On the day before the summit took place, an official of the South Korean presidential office said that the focus of this meeting is not to contain China, and they do not believe that the three parties will discuss the controversial investment restrictions against China, according to Yonhap News Agency. This is because the Blue House is well aware that this does not align with the national interests of South Korea.

What we want to reiterate is that Tokyo and Seoul must not harbor any wishful thinking on this issue. There is no "perfect balance" here that would allow them to tightly bind themselves to the US in terms of politics and security, while also benefiting from Asia-Pacific prosperity in terms of economy and social development. All in all, the current decision-makers in Japan and South Korea are too short-sighted and selfish; if they are only focused on their present "diplomatic achievements with the US" without considering that their decisions today could impact generations in Japan and South Korea, the development trajectory of both nations will be influenced for decades to come. Whether it's for their own future generations or for the prosperity and stability of the Asia-Pacific region, they bear a historical responsibility.

On Wednesday, the South Korean presidential office disclosed the achievements expected from the Camp David summit, stating that this day "will go down as a watershed moment in the history of cooperation between our three countries." This statement was likely intended for the domestic audience in South Korea who had questioned the summit. What concerns us is that the "Camp David summit" might indeed become a watershed for the situation in Northeast Asia, but not in the way South Korea portrays it. Instead, it might mark a shift away from the past when East Asia worked together to overcome differences and controversies for peace and development, toward a direction of amplifying divisions and disputes, leading to factionalization and confrontation. An earlier editorial by the Global Times pointed out that the "Camp David summit" will sound the trumpet for the march toward a "new cold war," and this concern has grown stronger now that the summit is being held.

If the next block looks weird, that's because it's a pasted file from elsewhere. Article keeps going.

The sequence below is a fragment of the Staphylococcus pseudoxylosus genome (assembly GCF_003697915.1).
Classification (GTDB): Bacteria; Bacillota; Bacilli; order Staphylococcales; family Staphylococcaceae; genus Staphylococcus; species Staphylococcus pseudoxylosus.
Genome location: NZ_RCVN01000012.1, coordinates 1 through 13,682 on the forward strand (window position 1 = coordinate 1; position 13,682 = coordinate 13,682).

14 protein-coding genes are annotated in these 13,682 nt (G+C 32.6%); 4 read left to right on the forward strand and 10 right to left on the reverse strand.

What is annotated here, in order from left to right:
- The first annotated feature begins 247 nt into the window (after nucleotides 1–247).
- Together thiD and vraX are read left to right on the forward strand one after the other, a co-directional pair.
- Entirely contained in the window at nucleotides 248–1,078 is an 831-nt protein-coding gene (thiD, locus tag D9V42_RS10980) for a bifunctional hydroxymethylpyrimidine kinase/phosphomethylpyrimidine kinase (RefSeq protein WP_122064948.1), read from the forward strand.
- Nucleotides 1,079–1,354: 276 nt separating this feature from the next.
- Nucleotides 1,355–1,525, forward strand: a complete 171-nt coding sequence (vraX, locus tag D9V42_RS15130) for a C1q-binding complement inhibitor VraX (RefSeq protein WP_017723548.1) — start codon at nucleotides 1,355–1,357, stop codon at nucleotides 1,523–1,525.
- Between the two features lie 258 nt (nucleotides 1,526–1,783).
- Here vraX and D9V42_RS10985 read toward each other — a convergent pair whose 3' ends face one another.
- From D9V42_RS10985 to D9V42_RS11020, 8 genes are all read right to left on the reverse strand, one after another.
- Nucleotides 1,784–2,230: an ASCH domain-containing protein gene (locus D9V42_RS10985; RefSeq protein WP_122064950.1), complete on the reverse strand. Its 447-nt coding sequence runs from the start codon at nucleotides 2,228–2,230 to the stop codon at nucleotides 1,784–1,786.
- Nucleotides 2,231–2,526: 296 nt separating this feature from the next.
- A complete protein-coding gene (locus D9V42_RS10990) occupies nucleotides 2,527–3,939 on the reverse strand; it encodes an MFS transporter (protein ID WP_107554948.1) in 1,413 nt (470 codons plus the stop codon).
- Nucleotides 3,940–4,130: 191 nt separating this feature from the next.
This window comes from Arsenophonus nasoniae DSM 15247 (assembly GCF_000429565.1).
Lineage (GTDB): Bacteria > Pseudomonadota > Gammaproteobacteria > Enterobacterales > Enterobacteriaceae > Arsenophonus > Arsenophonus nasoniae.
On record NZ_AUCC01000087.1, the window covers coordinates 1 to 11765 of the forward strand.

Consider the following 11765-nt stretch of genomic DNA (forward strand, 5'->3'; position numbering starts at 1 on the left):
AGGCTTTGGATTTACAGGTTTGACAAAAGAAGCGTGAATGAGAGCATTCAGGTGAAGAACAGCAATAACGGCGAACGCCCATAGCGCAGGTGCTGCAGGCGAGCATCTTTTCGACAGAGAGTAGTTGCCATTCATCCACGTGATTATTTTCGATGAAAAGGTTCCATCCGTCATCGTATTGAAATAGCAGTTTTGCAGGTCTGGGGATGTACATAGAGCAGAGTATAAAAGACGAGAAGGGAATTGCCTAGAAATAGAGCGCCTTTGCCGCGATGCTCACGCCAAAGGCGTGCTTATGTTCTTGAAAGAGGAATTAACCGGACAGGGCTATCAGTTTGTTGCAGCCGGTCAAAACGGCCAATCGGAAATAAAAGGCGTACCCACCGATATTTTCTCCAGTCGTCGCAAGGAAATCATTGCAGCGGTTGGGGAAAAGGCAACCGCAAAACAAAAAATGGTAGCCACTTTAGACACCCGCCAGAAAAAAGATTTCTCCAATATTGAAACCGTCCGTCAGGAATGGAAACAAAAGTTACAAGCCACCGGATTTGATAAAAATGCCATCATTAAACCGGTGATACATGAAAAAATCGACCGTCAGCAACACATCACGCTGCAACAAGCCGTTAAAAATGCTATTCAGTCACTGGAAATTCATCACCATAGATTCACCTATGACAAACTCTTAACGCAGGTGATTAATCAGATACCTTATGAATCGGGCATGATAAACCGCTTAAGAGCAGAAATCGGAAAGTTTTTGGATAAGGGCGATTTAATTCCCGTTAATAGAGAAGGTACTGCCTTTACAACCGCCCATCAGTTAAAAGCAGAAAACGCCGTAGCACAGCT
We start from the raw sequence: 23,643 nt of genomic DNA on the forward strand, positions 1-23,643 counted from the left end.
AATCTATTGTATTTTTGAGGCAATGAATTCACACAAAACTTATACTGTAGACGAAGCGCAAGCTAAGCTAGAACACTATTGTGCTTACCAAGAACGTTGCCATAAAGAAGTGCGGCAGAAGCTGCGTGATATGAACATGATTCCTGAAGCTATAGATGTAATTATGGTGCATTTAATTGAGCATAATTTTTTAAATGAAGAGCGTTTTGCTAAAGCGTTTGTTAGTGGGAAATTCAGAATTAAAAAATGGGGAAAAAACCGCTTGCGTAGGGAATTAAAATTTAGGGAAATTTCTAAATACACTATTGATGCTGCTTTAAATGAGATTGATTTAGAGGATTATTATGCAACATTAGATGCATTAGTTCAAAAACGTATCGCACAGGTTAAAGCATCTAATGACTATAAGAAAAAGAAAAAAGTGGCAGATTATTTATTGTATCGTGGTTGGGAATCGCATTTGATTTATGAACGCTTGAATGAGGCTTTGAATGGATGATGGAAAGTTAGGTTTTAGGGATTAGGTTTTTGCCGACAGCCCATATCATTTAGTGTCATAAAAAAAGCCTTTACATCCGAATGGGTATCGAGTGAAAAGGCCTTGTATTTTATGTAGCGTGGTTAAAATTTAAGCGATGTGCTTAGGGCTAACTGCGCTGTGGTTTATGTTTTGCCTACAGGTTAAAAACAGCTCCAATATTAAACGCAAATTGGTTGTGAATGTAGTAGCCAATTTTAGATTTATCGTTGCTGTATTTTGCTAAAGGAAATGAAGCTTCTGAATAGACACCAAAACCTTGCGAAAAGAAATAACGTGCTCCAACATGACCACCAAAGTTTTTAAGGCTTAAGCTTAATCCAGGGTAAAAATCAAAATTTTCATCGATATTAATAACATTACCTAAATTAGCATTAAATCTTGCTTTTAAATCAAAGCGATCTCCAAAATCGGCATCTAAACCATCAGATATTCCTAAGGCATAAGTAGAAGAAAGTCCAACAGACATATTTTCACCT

US Ambassador to Japan, Rahm Emanuel, acknowledged, "This [Camp David summit] is a major move on the chessboard that just doesn't kind of come and go," indicating that the US is making a significant strategic move. With whom does the US envision playing this chess game? And who might be viewed as pawns by the US? Some things don't need to be explicitly stated; they are understood by all. 

The proactive "major move" taken by the US carries enormous risks for all the parties involuntarily drawn into it. The lesson from Europe's security predicament leading to the Russia-Ukraine conflict stands as a stark warning. The destination hinted at by the "Camp David summit" is, in reality, a pitfall that the East Asian region should vigorously strive to avoid. The leaders of Japan and South Korea, who eagerly attend the summit today, will sooner or later experience the consequences of stepping into this pitfall.